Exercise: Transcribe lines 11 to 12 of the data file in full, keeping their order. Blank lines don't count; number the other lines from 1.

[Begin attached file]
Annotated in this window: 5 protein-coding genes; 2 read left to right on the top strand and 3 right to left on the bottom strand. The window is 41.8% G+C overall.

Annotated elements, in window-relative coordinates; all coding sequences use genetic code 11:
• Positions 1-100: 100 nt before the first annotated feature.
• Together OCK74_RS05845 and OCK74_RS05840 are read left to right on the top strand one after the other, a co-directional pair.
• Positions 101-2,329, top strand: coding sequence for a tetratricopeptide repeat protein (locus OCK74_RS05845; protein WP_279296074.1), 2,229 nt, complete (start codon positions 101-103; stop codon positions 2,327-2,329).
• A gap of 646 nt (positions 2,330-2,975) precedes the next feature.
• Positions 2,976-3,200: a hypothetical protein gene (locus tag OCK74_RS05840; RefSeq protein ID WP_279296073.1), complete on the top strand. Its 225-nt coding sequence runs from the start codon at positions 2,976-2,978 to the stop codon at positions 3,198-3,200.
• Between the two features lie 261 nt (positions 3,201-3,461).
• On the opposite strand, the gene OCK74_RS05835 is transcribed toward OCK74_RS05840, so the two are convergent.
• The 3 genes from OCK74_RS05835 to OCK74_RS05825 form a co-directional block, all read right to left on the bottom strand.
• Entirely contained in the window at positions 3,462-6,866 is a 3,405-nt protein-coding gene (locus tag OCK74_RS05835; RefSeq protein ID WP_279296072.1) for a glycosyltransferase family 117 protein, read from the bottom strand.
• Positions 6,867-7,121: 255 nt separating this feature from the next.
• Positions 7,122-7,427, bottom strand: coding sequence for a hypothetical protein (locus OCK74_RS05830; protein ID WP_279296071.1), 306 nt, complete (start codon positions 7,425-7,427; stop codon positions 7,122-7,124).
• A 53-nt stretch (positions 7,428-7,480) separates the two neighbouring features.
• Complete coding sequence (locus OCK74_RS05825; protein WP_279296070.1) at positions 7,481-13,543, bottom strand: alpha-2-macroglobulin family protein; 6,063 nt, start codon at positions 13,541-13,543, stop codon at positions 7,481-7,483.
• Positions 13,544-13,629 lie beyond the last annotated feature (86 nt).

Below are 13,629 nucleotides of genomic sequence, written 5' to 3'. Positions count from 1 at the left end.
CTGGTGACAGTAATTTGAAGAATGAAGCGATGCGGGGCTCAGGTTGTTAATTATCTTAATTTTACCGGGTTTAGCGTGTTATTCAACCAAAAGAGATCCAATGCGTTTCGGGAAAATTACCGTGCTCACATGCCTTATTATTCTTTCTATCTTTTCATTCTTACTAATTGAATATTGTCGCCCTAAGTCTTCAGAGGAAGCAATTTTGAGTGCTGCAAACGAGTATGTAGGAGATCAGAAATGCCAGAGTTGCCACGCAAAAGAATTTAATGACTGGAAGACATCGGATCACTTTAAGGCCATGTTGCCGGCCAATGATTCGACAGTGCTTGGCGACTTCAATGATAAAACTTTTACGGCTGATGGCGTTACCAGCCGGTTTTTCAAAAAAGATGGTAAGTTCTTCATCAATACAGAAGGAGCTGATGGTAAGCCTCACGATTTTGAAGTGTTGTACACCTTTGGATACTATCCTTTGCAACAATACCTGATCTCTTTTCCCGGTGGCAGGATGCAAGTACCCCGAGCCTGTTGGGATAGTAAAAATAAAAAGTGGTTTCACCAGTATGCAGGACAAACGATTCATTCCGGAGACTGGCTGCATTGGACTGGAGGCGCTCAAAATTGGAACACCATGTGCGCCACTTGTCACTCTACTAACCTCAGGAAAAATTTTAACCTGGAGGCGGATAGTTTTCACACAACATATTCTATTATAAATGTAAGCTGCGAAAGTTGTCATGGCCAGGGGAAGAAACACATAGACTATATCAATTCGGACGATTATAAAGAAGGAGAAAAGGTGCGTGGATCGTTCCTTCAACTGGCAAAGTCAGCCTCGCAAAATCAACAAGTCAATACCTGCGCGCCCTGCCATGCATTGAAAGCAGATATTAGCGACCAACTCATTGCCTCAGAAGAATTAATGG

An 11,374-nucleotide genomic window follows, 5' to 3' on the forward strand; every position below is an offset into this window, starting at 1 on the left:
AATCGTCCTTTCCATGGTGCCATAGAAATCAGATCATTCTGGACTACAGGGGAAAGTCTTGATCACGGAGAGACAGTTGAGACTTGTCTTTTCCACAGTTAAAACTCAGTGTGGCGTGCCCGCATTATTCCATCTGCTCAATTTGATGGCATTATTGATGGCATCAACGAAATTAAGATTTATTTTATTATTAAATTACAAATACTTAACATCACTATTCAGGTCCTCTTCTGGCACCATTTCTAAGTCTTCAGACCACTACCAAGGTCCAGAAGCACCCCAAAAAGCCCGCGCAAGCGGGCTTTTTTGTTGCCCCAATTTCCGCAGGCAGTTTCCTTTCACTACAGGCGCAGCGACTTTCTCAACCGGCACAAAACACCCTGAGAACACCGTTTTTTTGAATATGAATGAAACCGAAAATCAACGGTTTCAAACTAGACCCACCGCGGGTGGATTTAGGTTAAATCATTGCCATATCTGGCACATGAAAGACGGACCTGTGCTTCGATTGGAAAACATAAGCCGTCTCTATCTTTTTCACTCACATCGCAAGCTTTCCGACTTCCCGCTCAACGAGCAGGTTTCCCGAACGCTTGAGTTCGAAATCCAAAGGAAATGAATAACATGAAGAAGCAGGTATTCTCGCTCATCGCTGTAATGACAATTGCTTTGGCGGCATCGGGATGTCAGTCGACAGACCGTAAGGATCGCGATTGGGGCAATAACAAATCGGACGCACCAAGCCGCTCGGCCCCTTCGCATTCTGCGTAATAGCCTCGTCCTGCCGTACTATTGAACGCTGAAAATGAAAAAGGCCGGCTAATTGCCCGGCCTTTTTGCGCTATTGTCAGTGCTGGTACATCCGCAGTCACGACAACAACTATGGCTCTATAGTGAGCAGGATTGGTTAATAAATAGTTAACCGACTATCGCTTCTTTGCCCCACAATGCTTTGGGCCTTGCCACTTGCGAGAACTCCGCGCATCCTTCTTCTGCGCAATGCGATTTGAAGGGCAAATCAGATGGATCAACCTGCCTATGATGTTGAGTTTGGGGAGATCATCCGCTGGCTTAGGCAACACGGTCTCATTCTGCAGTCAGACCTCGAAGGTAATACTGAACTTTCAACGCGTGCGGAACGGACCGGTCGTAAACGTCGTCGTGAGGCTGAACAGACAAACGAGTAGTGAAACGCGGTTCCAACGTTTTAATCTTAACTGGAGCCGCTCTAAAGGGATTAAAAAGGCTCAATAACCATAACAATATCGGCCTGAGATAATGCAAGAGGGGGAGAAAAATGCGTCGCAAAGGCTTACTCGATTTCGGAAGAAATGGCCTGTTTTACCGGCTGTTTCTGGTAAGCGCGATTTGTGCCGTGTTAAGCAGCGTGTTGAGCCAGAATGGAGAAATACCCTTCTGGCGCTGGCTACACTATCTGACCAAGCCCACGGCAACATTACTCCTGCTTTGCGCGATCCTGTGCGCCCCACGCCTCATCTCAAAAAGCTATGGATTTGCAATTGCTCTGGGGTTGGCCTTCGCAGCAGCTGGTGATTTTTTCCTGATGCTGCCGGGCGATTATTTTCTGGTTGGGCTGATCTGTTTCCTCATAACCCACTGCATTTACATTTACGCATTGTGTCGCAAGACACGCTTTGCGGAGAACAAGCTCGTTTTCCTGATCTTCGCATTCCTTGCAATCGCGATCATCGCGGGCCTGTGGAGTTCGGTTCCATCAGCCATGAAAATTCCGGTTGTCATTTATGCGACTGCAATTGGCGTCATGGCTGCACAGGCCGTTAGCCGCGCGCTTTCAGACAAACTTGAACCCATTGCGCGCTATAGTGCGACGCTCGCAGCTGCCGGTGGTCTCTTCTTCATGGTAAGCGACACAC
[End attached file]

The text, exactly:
• Entirely contained in the window at positions 3,462-6,866 is a 3,405-nt protein-coding gene (locus tag OCK74_RS05835; RefSeq protein ID WP_279296072.1) for a glycosyltransferase family 117 protein, read from the bottom strand.
• Positions 6,867-7,121: 255 nt separating this feature from the next.